“Can’t see nothing – my glasses have steamed up, innit”

Supressing a shudder, Ian knew Mikey was trying to get under his skin with that “innit”. Sure he was a bit of an old fusspot about the English language, but really. And he was certain Mikey knew full well he was trying to be serious. Pulling the paper back, he took a big slurp of his tea before reading aloud…

“Yellow warning – Storm Barbara smashes Sussex”

“Just ‘cos the storm’s been named after her, doesn’t mean it’s anything to do with me… or with her, come to that. You can be such a sucker for conspiracy theories.”

Further conversation was interrupted by the waitress delivering their breakfasts – the full works: eggs, sausages, bacon, beans, tomatoes, black pudding and fried bread. So, acknowledging he’d get nowhere with all that on the table, Ian tucked in – he was ravenous after all. He generally avoided the papers on the weekend, but after that heavy drinking session last night, the missus had kicked him out of bed and told him to get down the cafe as she wasn’t putting up with him mooning around the house nursing a hangover. Naturally, he’d called Mikey, for Mikey always had a hangover on a Saturday morning, and when they’d got to the window table, someone had left a local paper behind. Mikey being a grumpy so-and-so before his first mug of tea, Ian had flicked back to the front page – and there it was.

Barbara was Mikey’s latest bird. What had caused comment was that no-one else had been able to see her off. Mikey’s head was usually turned after a few weeks, and Ian couldn’t remember any bird lasting longer than 3 months, not ever, yet it was nearly 2 years now. It wasn’t like Mikey hadn’t expressed being ready for the next adventure, but something always seemed to happen. The missus had joked that it seemed like Barbara always managed to pull something off to change Mikey’s mind straight after he’d had a bit of a moaning session to Ian. He started to pay attention… and he’d become convinced the missus had a good point. He’d tried to say something to Mikey, but he’d done his usual and taken the mick out of Ian saying “what, you think she’s some sort of witch?” Problem was, Ian was beginning to think that might actually be the case.

This past couple of weeks, things between Mikey and Barbara had been bad. Ian overheard lots of rows when they were both at work – pretty much every break time. It had gotten so bad, the lads had asked Mikey to take his phone calls outside. And down the pub, Mikey was drinking more than usual, plus he wasn’t picking up when she called and rolled his eyes when her saw her photo flash up on his phone. Ian had also noticed him eyeing up the local birds, and flexing his flirting muscles. He’d not actually asked for any numbers, but it was clear he was doing more than making sure he still had it. Ian had seen this sort of thing before – Mikey was back on the prowl.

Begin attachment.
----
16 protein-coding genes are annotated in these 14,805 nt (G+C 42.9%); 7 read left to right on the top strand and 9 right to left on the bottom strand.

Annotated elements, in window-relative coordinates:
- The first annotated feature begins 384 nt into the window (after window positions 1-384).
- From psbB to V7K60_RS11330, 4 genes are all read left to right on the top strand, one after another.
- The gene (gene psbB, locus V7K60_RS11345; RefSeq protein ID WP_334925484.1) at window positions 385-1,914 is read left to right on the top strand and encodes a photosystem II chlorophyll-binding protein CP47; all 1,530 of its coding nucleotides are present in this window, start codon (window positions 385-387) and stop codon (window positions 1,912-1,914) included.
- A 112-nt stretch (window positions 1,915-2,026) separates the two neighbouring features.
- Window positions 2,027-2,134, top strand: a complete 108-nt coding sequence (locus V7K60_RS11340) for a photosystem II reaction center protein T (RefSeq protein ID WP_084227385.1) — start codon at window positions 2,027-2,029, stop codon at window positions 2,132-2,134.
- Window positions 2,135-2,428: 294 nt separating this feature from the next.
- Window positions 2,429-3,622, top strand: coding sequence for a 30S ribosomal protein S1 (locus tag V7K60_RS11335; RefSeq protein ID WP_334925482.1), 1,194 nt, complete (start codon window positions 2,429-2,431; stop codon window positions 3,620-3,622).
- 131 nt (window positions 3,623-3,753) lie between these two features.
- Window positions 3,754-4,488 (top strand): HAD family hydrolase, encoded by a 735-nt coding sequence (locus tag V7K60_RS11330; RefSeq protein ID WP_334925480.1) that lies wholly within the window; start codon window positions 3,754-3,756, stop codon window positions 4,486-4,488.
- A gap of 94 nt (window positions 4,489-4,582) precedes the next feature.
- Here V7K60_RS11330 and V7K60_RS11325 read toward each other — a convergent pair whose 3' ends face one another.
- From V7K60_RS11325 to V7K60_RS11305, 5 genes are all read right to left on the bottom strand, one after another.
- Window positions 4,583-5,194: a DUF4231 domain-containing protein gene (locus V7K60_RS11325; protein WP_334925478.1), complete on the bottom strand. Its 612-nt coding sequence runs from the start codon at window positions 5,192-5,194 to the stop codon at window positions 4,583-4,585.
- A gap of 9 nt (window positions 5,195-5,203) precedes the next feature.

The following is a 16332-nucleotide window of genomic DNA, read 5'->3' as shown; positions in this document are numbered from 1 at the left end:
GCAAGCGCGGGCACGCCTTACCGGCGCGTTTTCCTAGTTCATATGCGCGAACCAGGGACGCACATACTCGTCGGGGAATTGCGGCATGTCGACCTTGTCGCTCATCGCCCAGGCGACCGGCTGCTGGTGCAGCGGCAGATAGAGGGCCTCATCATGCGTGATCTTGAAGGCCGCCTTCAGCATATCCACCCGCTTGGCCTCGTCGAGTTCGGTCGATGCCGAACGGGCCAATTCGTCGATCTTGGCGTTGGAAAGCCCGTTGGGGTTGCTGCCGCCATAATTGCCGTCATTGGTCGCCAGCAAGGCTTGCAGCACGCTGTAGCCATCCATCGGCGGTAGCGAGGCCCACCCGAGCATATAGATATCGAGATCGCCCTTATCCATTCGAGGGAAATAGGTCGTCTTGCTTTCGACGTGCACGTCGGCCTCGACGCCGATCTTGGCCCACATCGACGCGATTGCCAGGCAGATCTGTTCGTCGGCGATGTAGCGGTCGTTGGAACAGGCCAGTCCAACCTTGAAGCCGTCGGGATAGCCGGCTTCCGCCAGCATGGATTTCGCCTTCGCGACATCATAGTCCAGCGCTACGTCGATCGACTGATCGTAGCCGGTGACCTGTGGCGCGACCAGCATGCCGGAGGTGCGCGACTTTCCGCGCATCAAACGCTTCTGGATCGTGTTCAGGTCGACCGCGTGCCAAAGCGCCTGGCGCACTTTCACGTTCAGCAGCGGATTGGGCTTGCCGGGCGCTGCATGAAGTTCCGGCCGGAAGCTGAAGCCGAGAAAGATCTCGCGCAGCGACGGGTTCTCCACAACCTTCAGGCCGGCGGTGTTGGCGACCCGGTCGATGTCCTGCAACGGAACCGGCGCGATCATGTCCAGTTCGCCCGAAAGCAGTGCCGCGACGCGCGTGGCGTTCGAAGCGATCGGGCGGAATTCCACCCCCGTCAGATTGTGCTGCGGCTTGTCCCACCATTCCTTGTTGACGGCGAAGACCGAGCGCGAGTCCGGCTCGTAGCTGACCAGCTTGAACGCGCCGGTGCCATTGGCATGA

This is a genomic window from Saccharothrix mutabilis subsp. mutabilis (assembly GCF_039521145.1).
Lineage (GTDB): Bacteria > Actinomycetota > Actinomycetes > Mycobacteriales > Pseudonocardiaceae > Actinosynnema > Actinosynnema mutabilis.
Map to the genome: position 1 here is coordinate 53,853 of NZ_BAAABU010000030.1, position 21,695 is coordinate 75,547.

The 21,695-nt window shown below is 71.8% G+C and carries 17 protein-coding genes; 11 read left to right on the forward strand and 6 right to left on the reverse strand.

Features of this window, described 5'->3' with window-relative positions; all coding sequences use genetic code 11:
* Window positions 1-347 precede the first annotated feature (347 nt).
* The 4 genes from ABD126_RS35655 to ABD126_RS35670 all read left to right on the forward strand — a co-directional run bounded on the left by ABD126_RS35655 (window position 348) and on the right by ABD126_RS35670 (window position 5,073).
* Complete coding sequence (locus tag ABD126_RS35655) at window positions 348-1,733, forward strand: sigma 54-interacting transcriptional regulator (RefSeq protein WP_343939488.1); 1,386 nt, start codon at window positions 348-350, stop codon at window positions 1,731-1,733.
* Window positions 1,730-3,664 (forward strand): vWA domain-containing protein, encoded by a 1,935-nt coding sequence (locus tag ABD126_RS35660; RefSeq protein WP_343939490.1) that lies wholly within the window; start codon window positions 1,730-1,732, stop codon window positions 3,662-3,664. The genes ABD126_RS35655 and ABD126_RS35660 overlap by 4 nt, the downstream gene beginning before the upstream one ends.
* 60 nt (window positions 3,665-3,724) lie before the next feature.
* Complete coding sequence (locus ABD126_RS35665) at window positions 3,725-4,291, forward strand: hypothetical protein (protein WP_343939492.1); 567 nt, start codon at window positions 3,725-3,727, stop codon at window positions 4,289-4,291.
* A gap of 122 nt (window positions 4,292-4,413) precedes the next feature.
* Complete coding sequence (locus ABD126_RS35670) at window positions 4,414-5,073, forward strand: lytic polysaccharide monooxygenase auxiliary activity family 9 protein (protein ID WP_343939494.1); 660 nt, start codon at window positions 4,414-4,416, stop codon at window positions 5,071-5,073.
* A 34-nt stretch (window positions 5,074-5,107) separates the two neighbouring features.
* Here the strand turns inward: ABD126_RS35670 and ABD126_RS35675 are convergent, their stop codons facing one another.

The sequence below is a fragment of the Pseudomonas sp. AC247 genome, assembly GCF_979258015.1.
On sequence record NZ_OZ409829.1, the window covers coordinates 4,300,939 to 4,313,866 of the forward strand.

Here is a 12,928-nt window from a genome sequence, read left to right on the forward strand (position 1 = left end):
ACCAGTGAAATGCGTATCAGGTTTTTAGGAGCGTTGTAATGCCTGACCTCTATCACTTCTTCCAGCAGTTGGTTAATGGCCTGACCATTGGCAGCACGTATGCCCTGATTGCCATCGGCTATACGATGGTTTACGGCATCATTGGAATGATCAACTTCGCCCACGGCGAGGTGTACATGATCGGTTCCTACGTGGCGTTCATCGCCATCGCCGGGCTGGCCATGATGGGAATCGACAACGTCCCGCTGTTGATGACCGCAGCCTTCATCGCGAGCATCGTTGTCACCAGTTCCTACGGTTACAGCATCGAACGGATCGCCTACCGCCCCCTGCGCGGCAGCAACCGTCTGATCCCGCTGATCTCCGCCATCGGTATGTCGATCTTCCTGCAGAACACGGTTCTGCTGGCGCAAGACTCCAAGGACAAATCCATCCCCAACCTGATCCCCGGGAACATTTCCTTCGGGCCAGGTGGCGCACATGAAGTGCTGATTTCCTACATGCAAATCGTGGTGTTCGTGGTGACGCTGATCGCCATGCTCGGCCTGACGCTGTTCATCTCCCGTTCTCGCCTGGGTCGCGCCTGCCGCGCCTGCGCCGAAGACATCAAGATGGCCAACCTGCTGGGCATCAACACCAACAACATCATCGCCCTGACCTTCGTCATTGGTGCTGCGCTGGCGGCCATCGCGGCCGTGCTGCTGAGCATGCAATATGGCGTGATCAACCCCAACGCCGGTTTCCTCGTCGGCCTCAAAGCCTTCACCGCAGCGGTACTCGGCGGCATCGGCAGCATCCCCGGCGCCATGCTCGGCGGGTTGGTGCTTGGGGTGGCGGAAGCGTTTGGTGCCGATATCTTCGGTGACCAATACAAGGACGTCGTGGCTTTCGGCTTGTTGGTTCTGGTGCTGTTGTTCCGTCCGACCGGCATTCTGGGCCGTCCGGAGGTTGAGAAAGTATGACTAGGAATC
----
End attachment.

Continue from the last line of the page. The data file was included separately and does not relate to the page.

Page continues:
When he’d talked about it a few days ago, Mikey said that Barbara was working hard at “playing nice” as he called it. Cooking his favourite meals, not picking a fight, laying off the sarcasm, making an effort with the house, and even started to wear the good underwear – which only ever meant one thing. But Ian had a sense it wasn’t working.

Last night Mikey had said she’d threatened “to stop playing nice if he didn’t behave”. Lo and behold, this morning, there was this storm… It didn’t make any sense, but Ian felt it in his waters.

“You need to cut the ties with this Barbara, but be careful mate. She’s not like the other girls… there’s something about her.”

Mikey laughed and promised Ian. Yeah he called him “an old worry wort” but Ian had done what he could. Leaving his share of the bill on the table, he headed off home to the missus. But as he walked out the cafe, something caught in Mikey’s throat and he began to choke…

© Debra Carey, 2020

#FlashFiction Prompt – Headline

Open your daily newspaper or go to an online news source. Pick an article
with a headline that grabs you. Now, write a short story based on the article.

It’s likely the headline will lead you in selecting a genre, but feel free to mix it up!

Word count: 500ish
Deadline: 7am GMT on Sunday 8th November 2020

Don’t forgot, if you miss the deadline, you can always post your story to our #TortoiseFlashFiction page

A reminder to new readers/writers, please post on your own site and add a link in the comments section below.  If you don’t have your own blog or similar outlet, do send us your story via the contact form on the About page and we’ll post for you, with an appropriate by-line – you retain the copyright.

One caveat, if you want to go down this route: this is a family show, so we reserve the right not to post anything that strays into NSFW or offends against ‘common decency’.